With Nokia's manufacturing, supply chain and 32,000 staff — once dedicated to making and selling Nokia phones —, you'd be forgiven for thinking that Nokia's dreams of returning to mobile glory are all but over.
As part of, which saw Microsoft agree to buy , Microsoft gets rights to use Nokia's name in connection with feature phones for 10 years. However, the period which Nokia has to wait before licensing the name to someone else, or making phones using the brand itself, is far shorter.
Under the terms of the deal, Nokia can't license the Nokia brand to anyone that might use it to sell mobile phones for a period of 30 months. And should Nokia wish to re-enter the devices market itself, it can use the Nokia name for its own kit from the start of calendar 2016.
So in theory, in just over two years, Nokia could launch its own line of mobile devices again alongside Microsoft's. Six months after that, it could begin licensing its name to another manufacturer, meaning there could theoretically be three companies selling phones under the Nokia brand.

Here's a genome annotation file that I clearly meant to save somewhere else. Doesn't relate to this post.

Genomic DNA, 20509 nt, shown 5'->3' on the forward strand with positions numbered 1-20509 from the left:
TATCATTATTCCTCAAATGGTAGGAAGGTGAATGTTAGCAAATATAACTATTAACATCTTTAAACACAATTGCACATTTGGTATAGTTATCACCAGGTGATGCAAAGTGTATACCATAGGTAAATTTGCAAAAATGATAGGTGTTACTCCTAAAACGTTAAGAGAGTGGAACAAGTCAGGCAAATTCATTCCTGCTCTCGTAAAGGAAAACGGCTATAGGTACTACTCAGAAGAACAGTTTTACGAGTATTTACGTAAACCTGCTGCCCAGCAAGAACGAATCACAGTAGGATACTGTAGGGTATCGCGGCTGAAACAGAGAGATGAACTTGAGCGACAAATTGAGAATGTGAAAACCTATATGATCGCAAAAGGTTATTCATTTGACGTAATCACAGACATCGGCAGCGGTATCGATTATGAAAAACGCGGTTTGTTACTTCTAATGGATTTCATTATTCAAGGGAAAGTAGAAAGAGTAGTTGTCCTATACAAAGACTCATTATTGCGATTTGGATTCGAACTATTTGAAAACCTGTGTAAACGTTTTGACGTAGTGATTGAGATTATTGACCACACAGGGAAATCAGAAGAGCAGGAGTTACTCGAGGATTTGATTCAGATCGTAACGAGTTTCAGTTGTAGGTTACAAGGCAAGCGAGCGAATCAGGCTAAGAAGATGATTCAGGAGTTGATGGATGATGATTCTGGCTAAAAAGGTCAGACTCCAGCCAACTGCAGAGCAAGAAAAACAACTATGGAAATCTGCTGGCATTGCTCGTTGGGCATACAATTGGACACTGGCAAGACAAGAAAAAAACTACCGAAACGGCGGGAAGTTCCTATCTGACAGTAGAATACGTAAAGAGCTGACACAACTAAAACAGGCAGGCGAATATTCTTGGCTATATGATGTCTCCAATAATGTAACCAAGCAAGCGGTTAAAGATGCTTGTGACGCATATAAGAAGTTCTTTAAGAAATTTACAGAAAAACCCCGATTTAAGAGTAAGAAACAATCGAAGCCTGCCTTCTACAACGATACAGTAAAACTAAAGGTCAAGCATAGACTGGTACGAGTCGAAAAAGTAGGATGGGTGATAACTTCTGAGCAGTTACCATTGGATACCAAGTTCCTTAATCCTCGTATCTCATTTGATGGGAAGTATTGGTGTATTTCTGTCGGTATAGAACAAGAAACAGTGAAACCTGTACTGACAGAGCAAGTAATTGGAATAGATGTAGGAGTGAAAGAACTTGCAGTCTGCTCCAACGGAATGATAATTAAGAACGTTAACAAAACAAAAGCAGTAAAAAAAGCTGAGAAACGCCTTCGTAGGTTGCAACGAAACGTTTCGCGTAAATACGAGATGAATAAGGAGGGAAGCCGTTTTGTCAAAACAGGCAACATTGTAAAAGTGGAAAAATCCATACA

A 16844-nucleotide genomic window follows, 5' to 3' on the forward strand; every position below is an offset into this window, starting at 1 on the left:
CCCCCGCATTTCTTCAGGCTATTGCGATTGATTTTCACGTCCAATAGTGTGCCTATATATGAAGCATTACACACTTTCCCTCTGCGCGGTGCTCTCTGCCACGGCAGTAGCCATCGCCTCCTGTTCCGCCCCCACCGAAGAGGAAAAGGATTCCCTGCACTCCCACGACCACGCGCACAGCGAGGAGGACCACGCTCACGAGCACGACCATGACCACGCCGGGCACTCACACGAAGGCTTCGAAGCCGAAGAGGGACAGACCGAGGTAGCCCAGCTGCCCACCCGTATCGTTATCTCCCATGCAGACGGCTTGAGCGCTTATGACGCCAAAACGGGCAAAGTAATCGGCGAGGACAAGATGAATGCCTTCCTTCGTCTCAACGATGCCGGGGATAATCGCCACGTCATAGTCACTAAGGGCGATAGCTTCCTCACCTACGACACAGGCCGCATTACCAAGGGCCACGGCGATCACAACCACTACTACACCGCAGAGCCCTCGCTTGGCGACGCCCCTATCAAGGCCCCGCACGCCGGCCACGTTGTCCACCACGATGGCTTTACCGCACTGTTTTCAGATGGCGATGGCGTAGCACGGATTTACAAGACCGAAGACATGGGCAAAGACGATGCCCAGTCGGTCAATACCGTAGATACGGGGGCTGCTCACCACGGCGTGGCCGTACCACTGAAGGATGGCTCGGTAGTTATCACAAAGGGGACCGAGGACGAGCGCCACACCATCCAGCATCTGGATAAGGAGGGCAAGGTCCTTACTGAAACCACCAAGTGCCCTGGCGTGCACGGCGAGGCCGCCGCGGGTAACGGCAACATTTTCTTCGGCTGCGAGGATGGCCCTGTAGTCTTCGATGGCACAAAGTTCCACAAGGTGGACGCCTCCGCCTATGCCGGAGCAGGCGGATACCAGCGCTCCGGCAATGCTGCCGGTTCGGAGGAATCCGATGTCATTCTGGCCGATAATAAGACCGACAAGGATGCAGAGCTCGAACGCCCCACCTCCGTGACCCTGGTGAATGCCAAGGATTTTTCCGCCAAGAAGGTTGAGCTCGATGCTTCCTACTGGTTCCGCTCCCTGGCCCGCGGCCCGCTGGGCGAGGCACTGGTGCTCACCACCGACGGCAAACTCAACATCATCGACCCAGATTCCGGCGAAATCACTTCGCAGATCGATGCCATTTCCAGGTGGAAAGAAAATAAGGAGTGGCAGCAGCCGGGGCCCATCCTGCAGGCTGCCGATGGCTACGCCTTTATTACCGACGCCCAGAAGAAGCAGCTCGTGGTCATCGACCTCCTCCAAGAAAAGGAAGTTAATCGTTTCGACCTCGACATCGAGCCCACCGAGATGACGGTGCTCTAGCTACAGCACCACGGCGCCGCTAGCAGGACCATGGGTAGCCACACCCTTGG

But even without its own devices or brand on the market, Nokia still stands to gain significant revenues from the smartphone business through patents it has licensed, rather than sold, to Microsoft: €1.65bn of the €5.44bn purchase price gives Microsoft a 10-year non-exclusive licence to Nokia's smartphone patents — some of which it has been using in litigation against various Android smartphone makers — and reciprocal rights related to Here mapping services. Microsoft has an option to extend the licence too.
Of course, with the Nokia handset stable under its belt, Microsoft will have the freedom to get rid of the brand entirely and rename the ranges in its own image if it so chooses.
However, Micrsoft's outgoing CEO Steve Ballmer claims naming will get simpler under its leadership: while the company could boost its own branding by slapping 'Windows Phone' in the middle of Nokia handset names, Ballmer said on Tuesday it has no such plans.
"I will say that I think we can probably do better for consumer name than the Nokia Lumia Windows Phone 1020. And yet, because of where both companies are and the independent nature of the businesses, we haven't been able to shorten that," he said.
"Just take that as a proxy for a range of improvements that we feel we can make. We can simplify the way in which we work with operators and the overall consumer branding and messaging gets much simpler. That is an efficiency of being one company."
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